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Video – Emotional Resiliency and Mental Toughness via SEALFIT

SEALFIT was initially developed by retired Navy SEAL Commander Mark Divine to train special ops candidates to get into the Navy SEALS; it now has a broader audience but is still aimed at preparing individuals for operating under high levels of adversity and threat.

This is a neat fit with the aim of the FORCOMD resilience program which views resilience as “…the capacity of individuals, teams and organisations to adapt, recover and thrive in situations of risk, challenge, danger, complexity and adversity”. The philosophy of both SEALFIT and FORCOMD’s focus on resilience is to develop the whole person: physically, psychologically, cognitively, behaviourally and spiritually.

This Mark Divine YouTube clip from SEALFIT TV explores Mental Toughness and Emotion Regulation.

Click on the picture to access SEALFIT YouTube – Emotional Resiliency and Mental Toughness

Mental Toughness is a personal attribute that means you have the psychological capacity to perform at a high level on a regular basis under various degrees of situational stress. The key point that Mark highlights is that cognition (thinking) and emotion are not opposing ideas, they are connected and interdependent. In real terms this means that management of your emotions impacts on your decision-making processes, and ultimately your ability to perform your job under challenging conditions.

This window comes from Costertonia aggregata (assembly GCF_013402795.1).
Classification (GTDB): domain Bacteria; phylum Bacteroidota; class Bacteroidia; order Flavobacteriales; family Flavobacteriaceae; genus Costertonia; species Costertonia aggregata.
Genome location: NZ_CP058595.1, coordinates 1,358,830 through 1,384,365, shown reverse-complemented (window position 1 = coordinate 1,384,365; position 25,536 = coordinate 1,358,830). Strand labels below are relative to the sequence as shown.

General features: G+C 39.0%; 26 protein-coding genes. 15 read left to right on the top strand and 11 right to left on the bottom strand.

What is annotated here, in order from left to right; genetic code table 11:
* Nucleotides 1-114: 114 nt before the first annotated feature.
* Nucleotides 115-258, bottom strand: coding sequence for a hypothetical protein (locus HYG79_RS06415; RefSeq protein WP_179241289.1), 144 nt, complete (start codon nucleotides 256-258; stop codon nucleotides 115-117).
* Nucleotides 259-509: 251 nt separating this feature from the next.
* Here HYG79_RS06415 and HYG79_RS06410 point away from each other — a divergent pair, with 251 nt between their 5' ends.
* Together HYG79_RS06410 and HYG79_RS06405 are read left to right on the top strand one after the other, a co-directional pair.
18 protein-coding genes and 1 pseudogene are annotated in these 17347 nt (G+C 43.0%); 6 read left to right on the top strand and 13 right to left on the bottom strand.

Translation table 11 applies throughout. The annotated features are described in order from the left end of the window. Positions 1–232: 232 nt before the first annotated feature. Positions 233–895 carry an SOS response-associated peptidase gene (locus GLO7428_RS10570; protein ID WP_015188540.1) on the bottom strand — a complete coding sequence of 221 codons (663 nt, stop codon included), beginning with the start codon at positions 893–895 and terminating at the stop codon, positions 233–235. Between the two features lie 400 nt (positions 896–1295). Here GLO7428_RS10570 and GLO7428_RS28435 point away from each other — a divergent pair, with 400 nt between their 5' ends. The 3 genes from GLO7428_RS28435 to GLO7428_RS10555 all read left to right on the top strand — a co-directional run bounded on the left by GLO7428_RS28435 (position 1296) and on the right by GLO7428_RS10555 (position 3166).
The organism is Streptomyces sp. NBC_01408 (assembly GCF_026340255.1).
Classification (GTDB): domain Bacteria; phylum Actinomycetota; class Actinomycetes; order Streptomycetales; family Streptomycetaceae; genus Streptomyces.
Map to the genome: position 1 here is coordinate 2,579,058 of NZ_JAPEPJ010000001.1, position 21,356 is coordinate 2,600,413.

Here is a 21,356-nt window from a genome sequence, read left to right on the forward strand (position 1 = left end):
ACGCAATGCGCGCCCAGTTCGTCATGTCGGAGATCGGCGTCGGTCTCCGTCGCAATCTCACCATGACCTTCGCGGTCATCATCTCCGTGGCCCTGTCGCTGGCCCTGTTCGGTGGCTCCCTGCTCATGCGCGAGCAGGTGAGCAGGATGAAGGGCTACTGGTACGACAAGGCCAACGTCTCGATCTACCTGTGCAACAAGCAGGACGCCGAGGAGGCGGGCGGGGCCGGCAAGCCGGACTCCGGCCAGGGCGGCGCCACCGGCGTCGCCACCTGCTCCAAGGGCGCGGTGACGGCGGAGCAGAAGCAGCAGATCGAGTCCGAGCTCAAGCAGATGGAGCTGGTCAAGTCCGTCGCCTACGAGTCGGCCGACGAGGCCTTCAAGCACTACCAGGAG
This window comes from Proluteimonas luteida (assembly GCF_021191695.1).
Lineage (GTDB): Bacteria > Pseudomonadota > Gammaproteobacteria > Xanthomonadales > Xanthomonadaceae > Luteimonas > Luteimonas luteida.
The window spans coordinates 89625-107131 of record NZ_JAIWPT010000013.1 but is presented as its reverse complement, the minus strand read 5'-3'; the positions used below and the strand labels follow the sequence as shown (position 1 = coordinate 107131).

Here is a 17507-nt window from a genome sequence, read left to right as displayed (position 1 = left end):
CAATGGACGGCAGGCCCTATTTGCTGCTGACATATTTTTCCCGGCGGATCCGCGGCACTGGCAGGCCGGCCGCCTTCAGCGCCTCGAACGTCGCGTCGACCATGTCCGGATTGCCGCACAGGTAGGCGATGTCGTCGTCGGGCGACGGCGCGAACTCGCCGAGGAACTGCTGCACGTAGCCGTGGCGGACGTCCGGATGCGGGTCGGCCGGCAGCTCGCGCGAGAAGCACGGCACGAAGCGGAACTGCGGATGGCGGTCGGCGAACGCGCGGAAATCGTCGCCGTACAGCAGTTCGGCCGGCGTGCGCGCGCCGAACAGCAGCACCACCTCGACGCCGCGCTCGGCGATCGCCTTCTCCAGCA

Before you watch the clip, ask yourself what strategies (if any) you use to regulate your emotions. Where can you improve and how can you practice them? Refer to the HighRes website for assistance in developing your skills in this area.

Do you have a strategy for regulating your emotions that may work for others? Your comments and suggestions are always welcome.

 

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The Cove is a professional development site for the Australian Profession of Arms. The views expressed within individual blog posts and videos are those of the author, and do not reflect any official position or that of the author's employers' - see more here. Any concerns regarding this blog post, video or resource should be directed in the first instance to hello@cove.org.au.